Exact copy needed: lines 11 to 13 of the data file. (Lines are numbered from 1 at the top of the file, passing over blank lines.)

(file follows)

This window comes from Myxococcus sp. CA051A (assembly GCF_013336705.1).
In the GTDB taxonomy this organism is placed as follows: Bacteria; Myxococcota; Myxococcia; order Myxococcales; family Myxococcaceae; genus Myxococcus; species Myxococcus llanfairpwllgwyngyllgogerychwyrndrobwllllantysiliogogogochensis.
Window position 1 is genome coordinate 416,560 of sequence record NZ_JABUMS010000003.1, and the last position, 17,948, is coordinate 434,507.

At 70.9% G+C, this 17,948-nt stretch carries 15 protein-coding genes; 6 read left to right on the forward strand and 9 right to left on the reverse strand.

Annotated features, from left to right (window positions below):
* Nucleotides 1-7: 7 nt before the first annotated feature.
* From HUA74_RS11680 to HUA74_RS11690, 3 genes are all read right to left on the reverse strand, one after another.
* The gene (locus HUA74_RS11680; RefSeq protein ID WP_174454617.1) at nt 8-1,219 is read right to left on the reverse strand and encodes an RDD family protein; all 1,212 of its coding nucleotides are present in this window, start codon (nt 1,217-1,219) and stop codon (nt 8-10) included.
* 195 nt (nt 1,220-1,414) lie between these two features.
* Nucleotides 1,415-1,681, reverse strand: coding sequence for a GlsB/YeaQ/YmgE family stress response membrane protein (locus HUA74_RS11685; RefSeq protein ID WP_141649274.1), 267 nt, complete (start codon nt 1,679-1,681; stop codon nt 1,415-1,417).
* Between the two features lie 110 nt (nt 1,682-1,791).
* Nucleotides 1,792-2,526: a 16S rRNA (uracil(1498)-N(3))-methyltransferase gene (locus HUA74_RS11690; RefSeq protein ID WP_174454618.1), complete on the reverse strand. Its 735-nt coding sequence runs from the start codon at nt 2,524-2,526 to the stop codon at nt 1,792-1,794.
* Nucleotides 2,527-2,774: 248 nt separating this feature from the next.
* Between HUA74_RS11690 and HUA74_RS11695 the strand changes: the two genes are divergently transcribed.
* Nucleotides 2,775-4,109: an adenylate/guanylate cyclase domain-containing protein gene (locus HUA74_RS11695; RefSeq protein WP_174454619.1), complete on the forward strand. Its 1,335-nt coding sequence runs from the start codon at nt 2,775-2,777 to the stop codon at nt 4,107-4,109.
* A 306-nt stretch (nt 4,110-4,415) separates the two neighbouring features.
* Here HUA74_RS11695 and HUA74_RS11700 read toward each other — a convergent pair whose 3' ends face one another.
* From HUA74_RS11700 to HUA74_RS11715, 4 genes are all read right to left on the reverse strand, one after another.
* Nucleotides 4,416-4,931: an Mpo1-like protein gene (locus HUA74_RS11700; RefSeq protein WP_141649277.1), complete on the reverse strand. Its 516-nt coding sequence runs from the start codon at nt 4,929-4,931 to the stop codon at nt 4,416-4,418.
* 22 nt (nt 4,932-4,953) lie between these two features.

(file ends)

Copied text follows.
* Between the two features lie 110 nt (nt 1,682-1,791).
* Nucleotides 1,792-2,526: a 16S rRNA (uracil(1498)-N(3))-methyltransferase gene (locus HUA74_RS11690; RefSeq protein ID WP_174454618.1), complete on the reverse strand. Its 735-nt coding sequence runs from the start codon at nt 2,524-2,526 to the stop codon at nt 1,792-1,794.
* Nucleotides 2,527-2,774: 248 nt separating this feature from the next.